Represented Artists Sybil Curtis and Charlie Sheard will join the MAY SPACE team for an online conversation on Saturday 30 May.
Along with discussion of their approaches to painting, Sybil and Charlie will share reflections on their careers and the evolution of their practices. This event runs in conjunction with new solo shows from both artists, When Rivers Die by Sybil Curtis and Paintings on Paper by Charlie Sheard, on view at MAY SPACE until 6 June.
This conversation will take place via Zoom Meetings. The Zoom Meeting ID, password and URL, along with some guidelines for this online event will be provided closer to the date.
Places are limited, please RSVP here.
About Sybil Curtis
Receiving a Bachelor of Science from the University of Queensland in 1967, Sybil Curtis' artistic career began in the 1980's, influenced by her experience with scientific illustration. Her architectural paintings employ mining and industrial subject matter, finding beauty within and giving warmth and personality to these areas of construction. The traditional landscape does not appeal to Curtis, as she believes there is little to add to enhance natural beauty and prefers these industrial scenes, which allow her to present her own, unique perspective to the viewer. Curtis' work is held in numerous private and public collection across the country, including Queensland Art Gallery, Brisbane City Hall Art Gallery & Museum, and University of Queensland Art Museum.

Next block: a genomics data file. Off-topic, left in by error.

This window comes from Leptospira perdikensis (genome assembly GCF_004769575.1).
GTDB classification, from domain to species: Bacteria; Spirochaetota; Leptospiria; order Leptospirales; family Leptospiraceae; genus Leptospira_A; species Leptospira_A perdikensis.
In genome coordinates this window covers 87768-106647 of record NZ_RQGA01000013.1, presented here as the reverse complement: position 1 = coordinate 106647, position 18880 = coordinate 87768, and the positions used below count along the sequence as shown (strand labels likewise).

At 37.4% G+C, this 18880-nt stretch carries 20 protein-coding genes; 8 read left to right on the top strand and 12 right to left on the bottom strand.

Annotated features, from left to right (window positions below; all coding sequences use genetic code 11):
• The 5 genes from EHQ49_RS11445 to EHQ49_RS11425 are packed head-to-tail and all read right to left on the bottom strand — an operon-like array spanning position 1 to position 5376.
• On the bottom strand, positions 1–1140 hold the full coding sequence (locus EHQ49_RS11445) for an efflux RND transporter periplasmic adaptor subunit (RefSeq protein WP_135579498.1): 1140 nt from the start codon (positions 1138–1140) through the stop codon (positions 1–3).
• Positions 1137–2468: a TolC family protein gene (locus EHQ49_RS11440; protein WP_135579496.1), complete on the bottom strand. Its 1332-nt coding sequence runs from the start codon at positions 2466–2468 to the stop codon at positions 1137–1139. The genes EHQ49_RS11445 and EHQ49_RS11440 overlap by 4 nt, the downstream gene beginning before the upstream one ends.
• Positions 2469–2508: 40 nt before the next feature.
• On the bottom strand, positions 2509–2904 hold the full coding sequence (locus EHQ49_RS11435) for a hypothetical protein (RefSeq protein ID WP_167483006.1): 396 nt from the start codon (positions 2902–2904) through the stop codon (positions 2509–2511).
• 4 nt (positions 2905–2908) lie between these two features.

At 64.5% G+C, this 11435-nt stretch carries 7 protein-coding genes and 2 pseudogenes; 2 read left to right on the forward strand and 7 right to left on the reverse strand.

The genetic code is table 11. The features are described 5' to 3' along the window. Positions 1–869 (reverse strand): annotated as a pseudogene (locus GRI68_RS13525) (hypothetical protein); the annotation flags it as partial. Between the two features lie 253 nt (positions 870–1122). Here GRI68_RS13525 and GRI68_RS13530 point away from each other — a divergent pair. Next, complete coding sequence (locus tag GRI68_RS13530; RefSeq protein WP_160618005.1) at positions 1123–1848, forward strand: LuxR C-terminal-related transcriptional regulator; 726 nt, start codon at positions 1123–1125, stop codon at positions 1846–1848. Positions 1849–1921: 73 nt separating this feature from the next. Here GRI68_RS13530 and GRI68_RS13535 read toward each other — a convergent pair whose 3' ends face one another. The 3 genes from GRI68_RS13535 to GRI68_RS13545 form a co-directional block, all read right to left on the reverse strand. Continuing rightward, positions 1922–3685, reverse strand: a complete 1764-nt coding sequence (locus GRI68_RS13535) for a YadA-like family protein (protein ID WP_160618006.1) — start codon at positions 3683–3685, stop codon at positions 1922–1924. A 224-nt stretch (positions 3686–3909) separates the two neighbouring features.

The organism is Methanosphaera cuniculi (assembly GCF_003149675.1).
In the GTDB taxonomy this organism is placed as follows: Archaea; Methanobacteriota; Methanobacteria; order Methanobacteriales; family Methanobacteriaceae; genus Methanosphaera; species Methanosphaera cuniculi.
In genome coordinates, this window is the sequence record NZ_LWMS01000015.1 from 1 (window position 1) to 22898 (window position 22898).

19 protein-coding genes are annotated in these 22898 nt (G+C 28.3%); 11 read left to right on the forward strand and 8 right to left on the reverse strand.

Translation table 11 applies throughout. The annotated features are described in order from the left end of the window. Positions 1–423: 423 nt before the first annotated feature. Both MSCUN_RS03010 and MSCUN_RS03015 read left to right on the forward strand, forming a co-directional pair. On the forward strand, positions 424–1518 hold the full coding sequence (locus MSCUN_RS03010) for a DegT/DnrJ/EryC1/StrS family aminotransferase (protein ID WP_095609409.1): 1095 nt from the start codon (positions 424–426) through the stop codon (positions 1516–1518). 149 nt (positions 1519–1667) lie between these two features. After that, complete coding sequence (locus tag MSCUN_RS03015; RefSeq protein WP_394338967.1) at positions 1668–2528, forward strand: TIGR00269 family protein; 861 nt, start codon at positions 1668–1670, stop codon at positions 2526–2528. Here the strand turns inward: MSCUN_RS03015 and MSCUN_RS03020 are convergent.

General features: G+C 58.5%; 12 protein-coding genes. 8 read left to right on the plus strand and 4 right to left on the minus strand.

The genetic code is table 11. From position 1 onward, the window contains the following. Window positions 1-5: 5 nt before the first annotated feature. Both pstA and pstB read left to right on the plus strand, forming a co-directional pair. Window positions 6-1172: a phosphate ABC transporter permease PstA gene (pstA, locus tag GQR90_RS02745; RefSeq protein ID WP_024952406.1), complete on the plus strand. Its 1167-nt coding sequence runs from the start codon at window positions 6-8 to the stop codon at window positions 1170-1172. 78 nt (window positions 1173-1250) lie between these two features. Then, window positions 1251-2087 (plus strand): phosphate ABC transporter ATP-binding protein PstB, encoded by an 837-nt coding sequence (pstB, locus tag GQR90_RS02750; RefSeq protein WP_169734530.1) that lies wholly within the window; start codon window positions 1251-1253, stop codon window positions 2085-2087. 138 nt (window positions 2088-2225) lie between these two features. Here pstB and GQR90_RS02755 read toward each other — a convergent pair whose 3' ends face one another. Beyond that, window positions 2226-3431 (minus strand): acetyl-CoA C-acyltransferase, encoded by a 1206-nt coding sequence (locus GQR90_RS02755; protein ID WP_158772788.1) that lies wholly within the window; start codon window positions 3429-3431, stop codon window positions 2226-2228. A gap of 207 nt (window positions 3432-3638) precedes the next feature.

About Charlie Sheard
Charlie Sheard's distinctive, pure abstract paintings harness colour and form in bold combinations. Sheard has held more than fifty solo exhibitions in Australia, Europe, the USA and China; his work is represented in public, private and corporate collections throughout the world, including MONA in Hobart. Sheard worked in England for seven years in the 1980s and has lived in Sydney since 1990. He recently exhibited at Unit One Art Space at 798 in Beijing and has two touring group exhibitions around China. He has lectured at the Beijing Central Academy of Fine Arts; he has also regularly lectured at both the Art Gallery of NSW and the University of NSW. In 2016 a large survey of his work was on display at The Drill Hall Gallery (at the ANU) in Canberra.